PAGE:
Scragglies (Ohio X)

When I visited state parks in Ohio at the beginning of the pandemic lockdown in March 2020, I didn’t expect that we would still be struggling with isolation.

One of the places I visited then was Conkles Hollow, whose rim trail offers fascinating views of scraggly trees on the steep slopes of the nature preserve.

I was curious how all this would look in the late fall, and the difference is not big.

If at all, the trees have become a bit more scraggly (and older, like myself), many individual lonelinesses in immutable clusters.

Maybe they are patiently waiting, too, for time to pass, wounds to heal, and spring to come.

Would they move elsewhere, if they could, and become tall and beautiful?

Dr Jekyll and Mr Hyde (Ohio IX)

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Conkles Hollow is a separate small nature preserve belonging to Hocking Hills State Park, featuring two very different trails. These are like two (very) different aspects of the same person.

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One leads inside a deep and narrow gorge, and is as wild as it gets. Violence and darkness abound.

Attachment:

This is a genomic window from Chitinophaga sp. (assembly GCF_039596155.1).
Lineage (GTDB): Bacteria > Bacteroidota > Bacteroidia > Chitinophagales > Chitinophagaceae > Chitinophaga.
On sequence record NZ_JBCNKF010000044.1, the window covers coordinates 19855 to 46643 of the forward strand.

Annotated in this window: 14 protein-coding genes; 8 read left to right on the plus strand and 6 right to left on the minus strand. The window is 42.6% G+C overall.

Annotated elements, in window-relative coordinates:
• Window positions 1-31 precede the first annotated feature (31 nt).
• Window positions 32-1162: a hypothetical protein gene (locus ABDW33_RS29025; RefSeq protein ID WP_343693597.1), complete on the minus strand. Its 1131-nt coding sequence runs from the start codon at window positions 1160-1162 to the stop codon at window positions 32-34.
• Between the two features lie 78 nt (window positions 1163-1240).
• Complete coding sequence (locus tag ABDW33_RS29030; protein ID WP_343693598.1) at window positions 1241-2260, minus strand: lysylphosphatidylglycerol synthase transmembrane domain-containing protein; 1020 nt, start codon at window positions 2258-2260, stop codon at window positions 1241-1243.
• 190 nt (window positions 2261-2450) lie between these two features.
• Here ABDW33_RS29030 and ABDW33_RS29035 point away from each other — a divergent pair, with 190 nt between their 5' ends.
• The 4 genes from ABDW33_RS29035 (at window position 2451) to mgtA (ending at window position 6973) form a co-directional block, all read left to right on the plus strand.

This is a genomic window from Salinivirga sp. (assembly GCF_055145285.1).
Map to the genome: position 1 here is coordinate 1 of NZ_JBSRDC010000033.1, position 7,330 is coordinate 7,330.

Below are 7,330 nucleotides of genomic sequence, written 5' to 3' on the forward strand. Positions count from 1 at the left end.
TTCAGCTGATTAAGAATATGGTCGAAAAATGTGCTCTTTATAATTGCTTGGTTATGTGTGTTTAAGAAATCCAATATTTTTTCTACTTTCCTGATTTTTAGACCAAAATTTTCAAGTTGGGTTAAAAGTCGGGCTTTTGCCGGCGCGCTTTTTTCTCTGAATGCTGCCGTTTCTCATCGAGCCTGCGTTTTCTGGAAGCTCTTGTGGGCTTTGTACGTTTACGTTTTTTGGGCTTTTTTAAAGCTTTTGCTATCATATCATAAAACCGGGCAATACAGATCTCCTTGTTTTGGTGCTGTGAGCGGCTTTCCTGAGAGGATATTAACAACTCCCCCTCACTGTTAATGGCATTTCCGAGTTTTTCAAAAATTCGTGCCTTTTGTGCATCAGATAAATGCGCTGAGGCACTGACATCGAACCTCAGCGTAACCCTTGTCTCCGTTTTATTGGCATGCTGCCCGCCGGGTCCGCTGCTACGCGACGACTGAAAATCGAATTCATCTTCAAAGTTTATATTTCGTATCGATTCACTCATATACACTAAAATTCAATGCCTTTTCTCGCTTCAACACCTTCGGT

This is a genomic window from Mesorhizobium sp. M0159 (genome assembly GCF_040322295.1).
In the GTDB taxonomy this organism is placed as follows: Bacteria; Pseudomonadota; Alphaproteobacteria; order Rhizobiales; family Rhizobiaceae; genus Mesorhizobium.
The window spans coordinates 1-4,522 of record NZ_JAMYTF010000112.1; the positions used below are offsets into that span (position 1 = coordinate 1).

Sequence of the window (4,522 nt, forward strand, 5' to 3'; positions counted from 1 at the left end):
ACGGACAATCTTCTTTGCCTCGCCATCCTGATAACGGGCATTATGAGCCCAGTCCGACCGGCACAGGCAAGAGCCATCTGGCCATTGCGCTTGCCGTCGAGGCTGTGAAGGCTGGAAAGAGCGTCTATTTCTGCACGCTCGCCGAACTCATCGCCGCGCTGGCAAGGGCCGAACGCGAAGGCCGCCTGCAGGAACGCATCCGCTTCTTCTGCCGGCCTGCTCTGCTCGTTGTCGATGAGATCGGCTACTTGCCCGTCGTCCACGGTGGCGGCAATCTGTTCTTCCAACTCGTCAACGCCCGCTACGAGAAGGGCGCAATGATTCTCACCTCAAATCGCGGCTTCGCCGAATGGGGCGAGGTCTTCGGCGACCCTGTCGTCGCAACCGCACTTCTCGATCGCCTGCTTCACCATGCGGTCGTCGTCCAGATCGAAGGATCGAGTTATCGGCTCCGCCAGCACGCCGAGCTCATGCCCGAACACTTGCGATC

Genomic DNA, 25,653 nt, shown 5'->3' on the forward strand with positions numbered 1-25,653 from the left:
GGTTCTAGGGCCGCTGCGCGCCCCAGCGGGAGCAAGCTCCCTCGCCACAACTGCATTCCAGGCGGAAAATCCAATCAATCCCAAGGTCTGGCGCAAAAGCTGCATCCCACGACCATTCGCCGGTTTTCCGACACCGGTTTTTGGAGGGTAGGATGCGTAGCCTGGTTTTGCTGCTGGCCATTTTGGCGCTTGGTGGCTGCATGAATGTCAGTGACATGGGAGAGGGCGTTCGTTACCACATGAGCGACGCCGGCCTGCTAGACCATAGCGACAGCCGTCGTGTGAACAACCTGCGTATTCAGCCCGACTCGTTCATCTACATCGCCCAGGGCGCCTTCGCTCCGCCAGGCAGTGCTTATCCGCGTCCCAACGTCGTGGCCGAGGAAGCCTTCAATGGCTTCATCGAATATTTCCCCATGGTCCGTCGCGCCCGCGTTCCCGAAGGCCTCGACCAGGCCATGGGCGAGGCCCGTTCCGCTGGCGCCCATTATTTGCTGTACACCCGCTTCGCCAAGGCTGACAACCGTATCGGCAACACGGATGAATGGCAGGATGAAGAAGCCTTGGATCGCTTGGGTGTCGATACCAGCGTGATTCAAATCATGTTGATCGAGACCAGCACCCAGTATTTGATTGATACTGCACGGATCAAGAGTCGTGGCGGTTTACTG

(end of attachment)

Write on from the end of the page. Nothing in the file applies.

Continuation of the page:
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The other trail leads up and around, with views of the cliff faces.

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During late winter/early spring, this becomes a study in black, white, and green. This is peace and serenity.

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Here, the trees seem to mirror the dramatic dance of the rocks below like dreams, occasionally joined by a counterpoint in red.

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Is this just one place?